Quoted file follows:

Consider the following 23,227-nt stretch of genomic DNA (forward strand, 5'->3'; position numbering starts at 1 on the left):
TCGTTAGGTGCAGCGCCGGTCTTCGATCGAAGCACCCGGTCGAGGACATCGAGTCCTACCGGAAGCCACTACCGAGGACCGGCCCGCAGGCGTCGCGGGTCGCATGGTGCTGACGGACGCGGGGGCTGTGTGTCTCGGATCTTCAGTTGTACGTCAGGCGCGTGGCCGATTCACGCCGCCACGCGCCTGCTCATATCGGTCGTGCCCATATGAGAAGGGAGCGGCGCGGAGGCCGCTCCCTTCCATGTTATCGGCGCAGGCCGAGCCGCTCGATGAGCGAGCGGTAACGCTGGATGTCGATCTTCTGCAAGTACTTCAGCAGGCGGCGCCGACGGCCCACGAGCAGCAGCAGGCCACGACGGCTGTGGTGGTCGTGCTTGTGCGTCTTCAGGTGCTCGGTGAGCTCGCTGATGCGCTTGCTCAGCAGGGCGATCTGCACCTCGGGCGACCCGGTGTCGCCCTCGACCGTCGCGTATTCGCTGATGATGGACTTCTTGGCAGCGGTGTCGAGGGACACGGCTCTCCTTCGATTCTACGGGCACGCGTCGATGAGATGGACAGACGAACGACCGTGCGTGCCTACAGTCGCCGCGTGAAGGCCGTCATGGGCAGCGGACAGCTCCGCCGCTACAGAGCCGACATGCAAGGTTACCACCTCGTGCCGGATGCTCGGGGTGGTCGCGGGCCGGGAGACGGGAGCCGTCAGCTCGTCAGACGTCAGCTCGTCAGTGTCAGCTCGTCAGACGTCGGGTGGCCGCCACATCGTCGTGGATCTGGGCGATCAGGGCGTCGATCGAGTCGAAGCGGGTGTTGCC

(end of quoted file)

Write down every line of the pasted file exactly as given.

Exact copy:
Consider the following 23,227-nt stretch of genomic DNA (forward strand, 5'->3'; position numbering starts at 1 on the left):
TCGTTAGGTGCAGCGCCGGTCTTCGATCGAAGCACCCGGTCGAGGACATCGAGTCCTACCGGAAGCCACTACCGAGGACCGGCCCGCAGGCGTCGCGGGTCGCATGGTGCTGACGGACGCGGGGGCTGTGTGTCTCGGATCTTCAGTTGTACGTCAGGCGCGTGGCCGATTCACGCCGCCACGCGCCTGCTCATATCGGTCGTGCCCATATGAGAAGGGAGCGGCGCGGAGGCCGCTCCCTTCCATGTTATCGGCGCAGGCCGAGCCGCTCGATGAGCGAGCGGTAACGCTGGATGTCGATCTTCTGCAAGTACTTCAGCAGGCGGCGCCGACGGCCCACGAGCAGCAGCAGGCCACGACGGCTGTGGTGGTCGTGCTTGTGCGTCTTCAGGTGCTCGGTGAGCTCGCTGATGCGCTTGCTCAGCAGGGCGATCTGCACCTCGGGCGACCCGGTGTCGCCCTCGACCGTCGCGTATTCGCTGATGATGGACTTCTTGGCAGCGGTGTCGAGGGACACGGCTCTCCTTCGATTCTACGGGCACGCGTCGATGAGATGGACAGACGAACGACCGTGCGTGCCTACAGTCGCCGCGTGAAGGCCGTCATGGGCAGCGGACAGCTCCGCCGCTACAGAGCCGACATGCAAGGTTACCACCTCGTGCCGGATGCTCGGGGTGGTCGCGGGCCGGGAGACGGGAGCCGTCAGCTCGTCAGACGTCAGCTCGTCAGTGTCAGCTCGTCAGACGTCGGGTGGCCGCCACATCGTCGTGGATCTGGGCGATCAGGGCGTCGATCGAGTCGAAGCGGGTGTTGCC